The reality of English class is you are going to be required to write an essay. Why? Fair question. I’d love to tell you that it is because the essay is the purest form of argumentation and a perfect place to demonstrate your literary analysis skills. Unfortunately, the reality is that you have to write essays because you will be required to write essays. That’s the warped logic of school sometimes. It is almost guaranteed that in Grade 11 university level English you will be asked to write a formal essay. So, you need to have written one before Grade 11 to build the skills. You write one in Grade 11 because you’ll be asked to write one in Grade 12 and so on and so on. Bottom line is writing an essay now helps you later. And so we write one. The essay itself is very similar in thinking to any argument. Come up with a claim (something you’re arguing) and then prove it with some sophistication and evidence. That’s it.
However, it is not that straightforward when you want to write something better than formulaic. So, let’s break it down some.
Claim/Thesis: The backbone of an essay is the claim or thesis. It is the idea which everything else is proving to be true. The claim should be something debatable, something interesting, and something that illuminates an idea. For a literary essay, the claim is going to be connected to something you’ve noticed in the book you’ve read. Try to discern a pattern of expression, a technique the author has used, a specific connection to another text or even an argument the author is making. If your claim is weak, your essay will be too.
Body: I know, I know, this is where we should talk about an introductory paragraph and then three body paragraphs and then a conclusion. However, good essays don’t fit into boxes. Instead, they organically make their claim, prove their arguments and provide evidence in a wonderful flow of good writing. So from here, we aren’t going to talk about the component pieces, but rather the body as a whole. First things first though, you have to connect with your reader. In some way, you’ve got to make your essay interesting. Some places you’ll hear it called a “hook” because once hooked your reader won’t stray. The reality is there are many ways to do this. Malcolm Gladwell an excellent essayist almost always starts with a story. Tell stories to strengthen your argument. People respond to stories. When I wrote essays, I’d almost always start with a series of rhetorical questions. Some people start with famous quotes. It really is up to you. In essence, you need to give your reader a sense of what is the bigger idea that is being explored. Give them a reason to think, “Hmmm.” Once you’ve got your reader on board, go about arguing your case. Remember to stay organized, use evidence and always explain the context of a piece of evidence. Don’t let a quote speak for itself, instead, fill in the gaps. However, don’t re-tell the story. Reading an essay that merely explains what happens is so disappointing. Assume your reader has already read the text. Assume your reader has the basic knowledge needed. You are presenting the intelligent analysis, not the basics. You are presenting a sophisticated understanding of the book. In terms of how much evidence to have, totally up to you. However, too little evidence leaves your reader feeling unconvinced. You need to have enough evidence to ensure your reader can not disagree outright. If they want to disagree with you, make them have to work for it, because they’d have to disprove your case. Too much evidence and there is not enough of your voice. Too much evidence and there is not enough analysis, instead it is just a pile of quotes from a text. After laying out your case, answering the “so what” question, and proving your arguments, make sure to leave the reader with power. Leave the reader feeling the force of what you’ve argued. Tell them again what they’ve learned.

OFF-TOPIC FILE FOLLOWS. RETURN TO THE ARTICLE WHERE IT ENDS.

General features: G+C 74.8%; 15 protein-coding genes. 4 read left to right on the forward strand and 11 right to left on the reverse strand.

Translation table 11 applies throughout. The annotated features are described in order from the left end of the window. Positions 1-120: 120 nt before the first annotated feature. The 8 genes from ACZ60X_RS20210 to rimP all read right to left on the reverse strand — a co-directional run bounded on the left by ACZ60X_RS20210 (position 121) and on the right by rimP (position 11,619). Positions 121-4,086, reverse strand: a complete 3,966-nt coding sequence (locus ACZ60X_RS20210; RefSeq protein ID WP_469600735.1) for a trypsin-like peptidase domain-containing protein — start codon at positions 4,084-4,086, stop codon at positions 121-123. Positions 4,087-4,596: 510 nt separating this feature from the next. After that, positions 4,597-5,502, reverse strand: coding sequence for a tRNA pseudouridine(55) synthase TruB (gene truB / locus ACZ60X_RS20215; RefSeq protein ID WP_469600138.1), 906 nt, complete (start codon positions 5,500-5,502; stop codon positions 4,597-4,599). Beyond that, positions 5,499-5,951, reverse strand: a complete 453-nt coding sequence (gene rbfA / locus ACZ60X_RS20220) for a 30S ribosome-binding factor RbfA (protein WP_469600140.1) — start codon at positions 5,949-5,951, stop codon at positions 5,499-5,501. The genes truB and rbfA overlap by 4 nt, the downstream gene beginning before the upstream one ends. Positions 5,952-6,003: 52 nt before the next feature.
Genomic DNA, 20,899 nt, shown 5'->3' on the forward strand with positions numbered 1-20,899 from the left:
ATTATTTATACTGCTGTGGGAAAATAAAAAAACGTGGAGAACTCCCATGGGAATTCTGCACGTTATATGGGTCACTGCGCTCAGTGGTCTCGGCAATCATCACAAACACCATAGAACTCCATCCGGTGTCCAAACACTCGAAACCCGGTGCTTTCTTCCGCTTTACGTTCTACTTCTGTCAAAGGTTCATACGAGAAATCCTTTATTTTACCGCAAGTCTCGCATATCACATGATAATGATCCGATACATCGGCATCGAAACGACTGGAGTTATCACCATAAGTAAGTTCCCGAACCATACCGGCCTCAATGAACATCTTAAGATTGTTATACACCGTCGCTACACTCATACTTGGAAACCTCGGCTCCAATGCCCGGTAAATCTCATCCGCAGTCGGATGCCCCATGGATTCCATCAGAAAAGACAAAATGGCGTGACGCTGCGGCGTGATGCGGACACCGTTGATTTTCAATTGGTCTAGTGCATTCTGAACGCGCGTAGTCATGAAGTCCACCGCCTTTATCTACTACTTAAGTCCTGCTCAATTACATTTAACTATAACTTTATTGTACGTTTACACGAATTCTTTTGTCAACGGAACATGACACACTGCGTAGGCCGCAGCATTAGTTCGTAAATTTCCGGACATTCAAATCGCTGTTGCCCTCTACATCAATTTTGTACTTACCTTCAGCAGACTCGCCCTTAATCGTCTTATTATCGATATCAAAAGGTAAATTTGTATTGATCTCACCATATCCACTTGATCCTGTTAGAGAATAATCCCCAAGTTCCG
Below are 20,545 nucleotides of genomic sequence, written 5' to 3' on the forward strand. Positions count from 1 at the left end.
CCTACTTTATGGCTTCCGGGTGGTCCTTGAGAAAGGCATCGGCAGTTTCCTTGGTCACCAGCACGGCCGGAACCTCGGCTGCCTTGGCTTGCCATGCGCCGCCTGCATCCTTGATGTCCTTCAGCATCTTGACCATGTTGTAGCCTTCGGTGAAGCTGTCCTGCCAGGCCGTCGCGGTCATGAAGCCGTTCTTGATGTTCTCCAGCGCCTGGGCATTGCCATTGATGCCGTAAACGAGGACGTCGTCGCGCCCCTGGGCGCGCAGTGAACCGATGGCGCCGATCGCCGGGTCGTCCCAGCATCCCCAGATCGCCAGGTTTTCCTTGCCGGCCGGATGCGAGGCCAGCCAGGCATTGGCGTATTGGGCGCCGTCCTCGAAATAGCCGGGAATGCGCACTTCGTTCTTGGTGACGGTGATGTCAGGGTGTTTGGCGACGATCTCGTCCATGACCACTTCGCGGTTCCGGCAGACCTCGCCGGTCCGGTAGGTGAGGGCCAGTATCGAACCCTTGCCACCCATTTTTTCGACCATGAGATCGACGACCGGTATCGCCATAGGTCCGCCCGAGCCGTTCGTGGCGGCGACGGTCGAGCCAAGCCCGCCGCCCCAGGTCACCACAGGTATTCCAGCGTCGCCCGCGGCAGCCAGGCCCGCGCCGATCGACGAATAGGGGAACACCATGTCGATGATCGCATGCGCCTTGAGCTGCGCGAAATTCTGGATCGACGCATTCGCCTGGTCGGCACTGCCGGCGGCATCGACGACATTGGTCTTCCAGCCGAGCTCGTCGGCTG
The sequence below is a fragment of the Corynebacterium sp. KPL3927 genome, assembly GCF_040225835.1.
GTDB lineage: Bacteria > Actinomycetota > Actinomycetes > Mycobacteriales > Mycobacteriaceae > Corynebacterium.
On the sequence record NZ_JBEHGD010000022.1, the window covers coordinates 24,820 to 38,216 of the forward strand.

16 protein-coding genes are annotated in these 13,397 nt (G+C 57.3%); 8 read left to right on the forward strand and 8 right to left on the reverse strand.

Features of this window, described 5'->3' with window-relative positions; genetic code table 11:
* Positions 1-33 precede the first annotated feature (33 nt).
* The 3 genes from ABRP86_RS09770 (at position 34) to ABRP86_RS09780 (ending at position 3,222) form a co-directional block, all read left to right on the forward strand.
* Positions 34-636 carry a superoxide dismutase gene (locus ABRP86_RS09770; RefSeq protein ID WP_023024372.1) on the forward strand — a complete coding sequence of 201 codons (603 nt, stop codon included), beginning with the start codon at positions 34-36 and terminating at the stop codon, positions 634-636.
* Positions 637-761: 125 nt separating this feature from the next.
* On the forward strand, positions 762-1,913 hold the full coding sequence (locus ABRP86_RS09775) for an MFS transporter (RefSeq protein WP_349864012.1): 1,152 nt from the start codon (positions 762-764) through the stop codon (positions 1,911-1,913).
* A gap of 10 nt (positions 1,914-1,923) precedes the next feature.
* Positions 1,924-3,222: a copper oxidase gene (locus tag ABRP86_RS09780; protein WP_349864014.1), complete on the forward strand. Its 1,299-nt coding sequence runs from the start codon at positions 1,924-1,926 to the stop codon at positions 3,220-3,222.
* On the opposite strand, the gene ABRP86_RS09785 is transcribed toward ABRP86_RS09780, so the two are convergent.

Language: I have three tips about writing.
- Write with authority. Write like you know it to be true. Avoid waffling statements.
- Don’t try to sound smart, instead be smart. – Sometimes the smartest thing you can do is know your skills. Don’t add big words because you think it will make you sound smarter. Don’t try to write with flourish if you can simplify. The strongest writing is always from a writer who knows their voice. Trust your true voice.
- Don’t write like it is a formula. Essays are not math equations where an an introduction plus three body paragraphs with three pieces of evidence plus a conclusion equals an essay. Instead, write with courage. Try to find your way to best express your arguments. At the end of the day, you are proving something you’ve identified to be true. If you’ve really only got two arguments, go with two arguments. There is no one way to write an essay.
For heaps more resources, go to The Writing Centre. You’ll be able to get help on everything from citation to commas to sentence patterns.
Task: Write an essay, on an original idea that challenges an existing social norm, using primary source evidence. The essay should be proofread, as per usual, and demonstrate your ability to:
- write with voice,
- write for a specific audience (i.e. an intelligent reader who wants to see some good critical thinking)
- write with organization and an understanding of the essay form
- write using proper English language conventions
- properly use MLA citation format, where appropriate — take a look here for more on the MLA
Example: Use Tony Parker’s TED talk as an example of an oral essay where he layers stories to support and make his argument.